So was Thursday the day when football finally sold (what remained of) its soul?
The much anticipated (dreaded…?) TV announcement came out on Thursday.
Only the six days late but there again, it is just the fans who are at the bottom of the food chain waiting to see just how far the Premier League and TV partners have messed up their football lives.
The announcement was for the Premier League games in December and January.
Thanks to the changes, it means that by 21 April 2020, in a nine month period Newcastle United will have played a Premier League game on all seven days of the week. Starting with Friday night away at Leicester in April, culminating in Tuesday night at Everton in January, with Saturday, Sunday, Monday, Wednesday and Thursday having appeared in between.
When you support a team owned by Mike Ashley it is just the biggest juiciest poisonous cherry on the top of this not fit for purpose modern day football cake.
All of this extra nonsense of games being moved around just so Premier League club owners can squeeze every single extra penny.
Whether it is FIFA, UEFA, Premier League, Sky Sports, BT Sport, Amazon Prime, or the individual clubs, none of them care about the fans.
We are currently in the middle of a period of a trio of international two week breaks with no Premier League football in September, October and November in three separate fortnights. All just so more and more money can be generated by ever more meaningless games, an expanded European Championships ensures that any half-decent football team is going to qualify.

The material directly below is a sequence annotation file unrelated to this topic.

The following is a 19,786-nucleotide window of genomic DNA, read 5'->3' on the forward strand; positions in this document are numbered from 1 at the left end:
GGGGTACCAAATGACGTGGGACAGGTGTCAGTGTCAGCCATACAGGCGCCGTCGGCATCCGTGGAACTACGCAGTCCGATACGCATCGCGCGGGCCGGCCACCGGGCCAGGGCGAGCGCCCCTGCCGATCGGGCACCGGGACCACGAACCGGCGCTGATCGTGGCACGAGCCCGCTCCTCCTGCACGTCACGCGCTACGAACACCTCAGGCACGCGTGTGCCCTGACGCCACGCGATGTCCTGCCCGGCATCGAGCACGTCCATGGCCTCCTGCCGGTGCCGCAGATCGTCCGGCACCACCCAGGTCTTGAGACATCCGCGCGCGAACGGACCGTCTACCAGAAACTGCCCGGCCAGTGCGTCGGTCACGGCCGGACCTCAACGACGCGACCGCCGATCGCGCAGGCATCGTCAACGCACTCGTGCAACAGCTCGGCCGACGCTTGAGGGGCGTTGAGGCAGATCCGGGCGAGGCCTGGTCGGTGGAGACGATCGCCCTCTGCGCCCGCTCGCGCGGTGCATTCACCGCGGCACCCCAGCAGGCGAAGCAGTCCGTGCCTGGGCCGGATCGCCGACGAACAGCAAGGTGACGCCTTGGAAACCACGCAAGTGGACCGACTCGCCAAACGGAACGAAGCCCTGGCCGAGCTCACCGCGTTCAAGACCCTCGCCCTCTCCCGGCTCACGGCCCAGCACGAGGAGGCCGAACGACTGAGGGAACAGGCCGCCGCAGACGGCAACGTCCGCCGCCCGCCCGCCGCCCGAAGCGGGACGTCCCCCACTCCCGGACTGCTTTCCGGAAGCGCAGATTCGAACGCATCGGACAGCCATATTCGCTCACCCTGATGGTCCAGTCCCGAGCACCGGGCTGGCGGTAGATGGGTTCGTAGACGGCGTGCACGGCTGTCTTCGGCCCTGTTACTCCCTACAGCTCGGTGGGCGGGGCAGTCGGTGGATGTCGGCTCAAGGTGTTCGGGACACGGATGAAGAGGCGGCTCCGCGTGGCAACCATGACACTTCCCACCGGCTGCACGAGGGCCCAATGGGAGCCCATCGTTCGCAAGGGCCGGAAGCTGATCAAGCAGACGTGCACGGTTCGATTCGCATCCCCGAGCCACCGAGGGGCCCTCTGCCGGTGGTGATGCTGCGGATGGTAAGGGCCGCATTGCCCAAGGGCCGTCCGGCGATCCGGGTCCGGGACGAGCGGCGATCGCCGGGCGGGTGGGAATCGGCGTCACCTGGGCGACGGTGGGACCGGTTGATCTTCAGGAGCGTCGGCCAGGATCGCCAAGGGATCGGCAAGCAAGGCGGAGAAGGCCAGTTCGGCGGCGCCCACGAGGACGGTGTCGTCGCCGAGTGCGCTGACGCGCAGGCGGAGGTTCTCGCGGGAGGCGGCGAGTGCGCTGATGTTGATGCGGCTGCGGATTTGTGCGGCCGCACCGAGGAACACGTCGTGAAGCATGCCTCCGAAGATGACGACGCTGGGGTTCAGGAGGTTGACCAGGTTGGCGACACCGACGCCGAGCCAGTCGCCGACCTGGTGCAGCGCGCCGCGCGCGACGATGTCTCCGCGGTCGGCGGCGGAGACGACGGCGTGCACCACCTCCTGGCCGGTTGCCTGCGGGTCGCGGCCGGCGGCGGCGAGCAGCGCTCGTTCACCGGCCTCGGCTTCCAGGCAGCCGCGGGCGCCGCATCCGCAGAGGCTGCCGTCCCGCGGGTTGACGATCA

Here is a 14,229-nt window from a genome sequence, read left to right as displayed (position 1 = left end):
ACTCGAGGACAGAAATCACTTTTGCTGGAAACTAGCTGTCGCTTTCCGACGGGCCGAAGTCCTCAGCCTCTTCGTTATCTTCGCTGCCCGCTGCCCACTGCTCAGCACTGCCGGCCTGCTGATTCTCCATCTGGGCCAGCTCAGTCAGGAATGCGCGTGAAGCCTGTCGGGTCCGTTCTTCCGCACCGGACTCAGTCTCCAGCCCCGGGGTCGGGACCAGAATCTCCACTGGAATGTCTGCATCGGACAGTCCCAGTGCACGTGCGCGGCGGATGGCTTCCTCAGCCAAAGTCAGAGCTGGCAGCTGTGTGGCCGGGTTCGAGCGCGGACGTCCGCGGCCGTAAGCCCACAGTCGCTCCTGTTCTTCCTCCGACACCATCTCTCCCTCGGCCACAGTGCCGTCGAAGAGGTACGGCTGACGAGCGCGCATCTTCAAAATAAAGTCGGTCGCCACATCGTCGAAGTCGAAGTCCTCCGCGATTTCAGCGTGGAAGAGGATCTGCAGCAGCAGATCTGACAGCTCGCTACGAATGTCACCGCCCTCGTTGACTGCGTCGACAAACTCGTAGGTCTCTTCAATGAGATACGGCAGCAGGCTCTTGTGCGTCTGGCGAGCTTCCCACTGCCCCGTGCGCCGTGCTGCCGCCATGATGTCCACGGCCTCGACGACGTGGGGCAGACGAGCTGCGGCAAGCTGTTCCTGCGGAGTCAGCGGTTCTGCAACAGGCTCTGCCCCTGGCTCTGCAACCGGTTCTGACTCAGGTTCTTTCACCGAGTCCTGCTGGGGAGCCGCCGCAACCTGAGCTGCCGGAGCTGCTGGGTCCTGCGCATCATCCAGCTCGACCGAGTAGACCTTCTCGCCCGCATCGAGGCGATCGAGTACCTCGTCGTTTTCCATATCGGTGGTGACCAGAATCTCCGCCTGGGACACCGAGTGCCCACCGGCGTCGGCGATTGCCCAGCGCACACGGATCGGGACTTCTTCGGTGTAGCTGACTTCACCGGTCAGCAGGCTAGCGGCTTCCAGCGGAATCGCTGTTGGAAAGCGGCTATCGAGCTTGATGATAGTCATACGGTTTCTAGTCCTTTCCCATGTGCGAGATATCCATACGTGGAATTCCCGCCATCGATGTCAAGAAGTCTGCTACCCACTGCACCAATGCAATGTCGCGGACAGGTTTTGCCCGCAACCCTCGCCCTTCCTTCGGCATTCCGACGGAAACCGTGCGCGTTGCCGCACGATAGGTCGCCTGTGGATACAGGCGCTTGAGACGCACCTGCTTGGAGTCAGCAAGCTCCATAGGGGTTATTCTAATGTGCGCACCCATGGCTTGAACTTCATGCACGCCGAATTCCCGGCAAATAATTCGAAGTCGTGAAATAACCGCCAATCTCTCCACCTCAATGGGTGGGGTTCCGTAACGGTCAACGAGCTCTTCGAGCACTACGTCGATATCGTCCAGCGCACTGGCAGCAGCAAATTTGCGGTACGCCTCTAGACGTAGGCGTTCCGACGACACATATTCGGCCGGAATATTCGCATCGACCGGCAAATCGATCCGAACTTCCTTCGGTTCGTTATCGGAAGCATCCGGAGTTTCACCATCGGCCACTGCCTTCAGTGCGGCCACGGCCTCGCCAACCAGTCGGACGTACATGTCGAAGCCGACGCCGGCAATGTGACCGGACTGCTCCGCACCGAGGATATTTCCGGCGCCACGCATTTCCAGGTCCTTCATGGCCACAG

Then we get this dog’s dinner of an announcement for Premier League games in December and January.
Did you ever experience that ‘rare’ sensation of feeling like fans aren’t very important…was Thursday the day when football finally sold the rest of its soul?
The Southampton home game in December gets shunted to 2pm on a Sunday and it isn’t even being shown on live TV. I bet the Saints away fans are really thanking the authorities for that one.
Imagine a football world where every decision didn’t revolve around how can Premier League clubs make more money, no matter how it impacts on fans?
This season there are more English top tier matches on Live TV than there has ever been before.
Imagine if the fans had actually been allowed to vote…
Of match-going fans, who on earth would vote for more disruption and inconvenience?
The thing is, in reality do fans who go to matches get any benefit from more money coming into the clubs via TV deals (or anything else)?
The vast majority of the cash will simply end up going on higher wages and transfer fees on players that would mostly have still been bought, just with slightly lower transfer fees and wages.
On top of all this inconvenience in terms of matches moved, Mike Ashley put season tickets prices up yet again this season.
You really couldn’t make it up.
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